Courtney - The CISO, always mindful of the areas that are most impactful to the business if attacked, must also keep a watchful eye on those areas most susceptible TO attack, which is their people. While there is a myriad of AI-driven technologies focused on protecting different areas within an organization, ensuring there is a keen focus on user-centric technology is key. Protecting email and file-sharing, as well as employing user and behavior analysis techniques, may prove to be one of the most worthwhile AI investments a CISO can make, and is most likely to enable them to stay ahead of cyber-attackers.
Renee - Threat intelligence is also less effective if it is not available in real time by all the security tools in the network. An integrated and automated security architecture helps organizations thwart today’s advanced persistent threats designed to move at machine speed. CISOs should look at AI-driven security operations for protection, detection, and response. Breaches can occur in mere seconds, so it is imperative that organizations look to reduce manual processes and leverage automation to do things at speed and scale.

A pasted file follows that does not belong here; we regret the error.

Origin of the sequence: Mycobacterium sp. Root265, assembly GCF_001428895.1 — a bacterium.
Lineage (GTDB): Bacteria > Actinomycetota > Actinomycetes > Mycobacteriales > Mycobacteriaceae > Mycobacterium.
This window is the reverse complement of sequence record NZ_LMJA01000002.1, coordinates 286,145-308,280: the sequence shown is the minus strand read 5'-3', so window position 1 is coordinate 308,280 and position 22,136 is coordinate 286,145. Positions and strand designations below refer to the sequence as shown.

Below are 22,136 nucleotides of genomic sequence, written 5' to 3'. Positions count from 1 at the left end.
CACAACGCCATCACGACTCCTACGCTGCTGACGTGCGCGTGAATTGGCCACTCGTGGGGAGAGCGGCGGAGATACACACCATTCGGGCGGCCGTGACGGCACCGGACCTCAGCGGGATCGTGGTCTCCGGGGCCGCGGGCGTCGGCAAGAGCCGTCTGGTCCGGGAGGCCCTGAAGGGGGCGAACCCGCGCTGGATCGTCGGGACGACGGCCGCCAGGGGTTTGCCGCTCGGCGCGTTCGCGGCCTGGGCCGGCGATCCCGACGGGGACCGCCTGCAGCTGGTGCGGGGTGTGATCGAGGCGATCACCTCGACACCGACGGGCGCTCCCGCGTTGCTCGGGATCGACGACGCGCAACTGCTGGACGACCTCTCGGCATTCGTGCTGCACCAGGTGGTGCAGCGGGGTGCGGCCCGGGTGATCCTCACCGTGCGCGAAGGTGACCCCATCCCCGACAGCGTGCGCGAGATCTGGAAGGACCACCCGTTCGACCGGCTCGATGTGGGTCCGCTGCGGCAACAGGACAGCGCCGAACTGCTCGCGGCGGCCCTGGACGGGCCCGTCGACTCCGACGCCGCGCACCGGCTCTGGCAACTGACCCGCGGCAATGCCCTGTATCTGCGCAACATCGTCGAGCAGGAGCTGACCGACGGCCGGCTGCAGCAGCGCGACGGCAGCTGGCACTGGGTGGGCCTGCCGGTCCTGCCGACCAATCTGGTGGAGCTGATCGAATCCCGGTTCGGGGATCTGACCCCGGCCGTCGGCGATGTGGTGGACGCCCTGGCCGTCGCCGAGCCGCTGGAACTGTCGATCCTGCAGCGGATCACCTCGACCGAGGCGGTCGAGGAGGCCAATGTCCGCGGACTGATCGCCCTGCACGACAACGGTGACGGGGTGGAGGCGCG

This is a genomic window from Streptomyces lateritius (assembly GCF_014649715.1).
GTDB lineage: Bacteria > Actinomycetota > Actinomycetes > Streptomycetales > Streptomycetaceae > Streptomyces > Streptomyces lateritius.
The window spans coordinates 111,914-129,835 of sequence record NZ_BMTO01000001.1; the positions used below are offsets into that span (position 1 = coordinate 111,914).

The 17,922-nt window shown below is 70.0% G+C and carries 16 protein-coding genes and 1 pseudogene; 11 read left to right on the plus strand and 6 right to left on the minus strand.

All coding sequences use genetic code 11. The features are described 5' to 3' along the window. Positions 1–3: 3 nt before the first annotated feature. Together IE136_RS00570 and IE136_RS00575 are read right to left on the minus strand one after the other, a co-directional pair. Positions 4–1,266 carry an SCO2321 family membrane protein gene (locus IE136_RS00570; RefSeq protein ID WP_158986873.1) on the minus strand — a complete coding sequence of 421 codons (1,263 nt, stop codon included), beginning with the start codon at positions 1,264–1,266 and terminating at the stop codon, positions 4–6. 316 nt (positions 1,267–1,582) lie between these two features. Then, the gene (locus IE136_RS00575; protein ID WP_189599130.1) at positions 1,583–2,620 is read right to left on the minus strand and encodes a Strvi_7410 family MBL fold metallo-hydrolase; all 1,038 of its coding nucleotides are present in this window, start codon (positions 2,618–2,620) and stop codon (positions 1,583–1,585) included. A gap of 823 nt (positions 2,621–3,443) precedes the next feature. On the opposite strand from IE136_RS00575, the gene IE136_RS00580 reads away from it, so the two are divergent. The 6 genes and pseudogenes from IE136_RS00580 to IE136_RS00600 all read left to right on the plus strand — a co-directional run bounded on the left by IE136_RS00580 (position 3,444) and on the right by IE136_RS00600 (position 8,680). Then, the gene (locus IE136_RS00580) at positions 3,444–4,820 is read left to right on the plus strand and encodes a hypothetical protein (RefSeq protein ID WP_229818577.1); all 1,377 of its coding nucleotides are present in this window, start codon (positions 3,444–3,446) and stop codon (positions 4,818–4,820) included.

Troy - Emerging threats have always taken advantage of the expanding attack surface and poor security posture. When security teams develop orchestrated and automated security responses utilizing AI technologies, bad actors will respond with new and enhanced attack techniques in a process that could be compared to a cyber arms race. As a result, CISOs should continually evaluate which AI-Driven Security operations technologies can increase the effectiveness and efficiency of their security operations center teams, especially those tools designed to increase in maturity and sophistication to combat new threats from bad actors. AI-driven solutions that continue to grow more advanced can solve new security challenges or eliminate redundant manual processes and allow information security professionals to work on higher value initiatives.
Courtney - Most organizations agree that a key factor in maintaining a competitive advantage is continued investment in digital innovation. This means a continued and rapid influx of technology is necessary, both in new technology and in the scaling of existing technology. This should also mean an in-kind expansion of these resources used to support them. Unfortunately, as most of us know, this is usually not the case. Luckily, CISOs can now augment their existing teams and create an AI-driven SOC with greater ease and effectiveness than ever before. This approach has allowed many organizations to confidently deploy technologies at speed and scale without overwhelming their existing IT staff—which has been crucial over the last several months.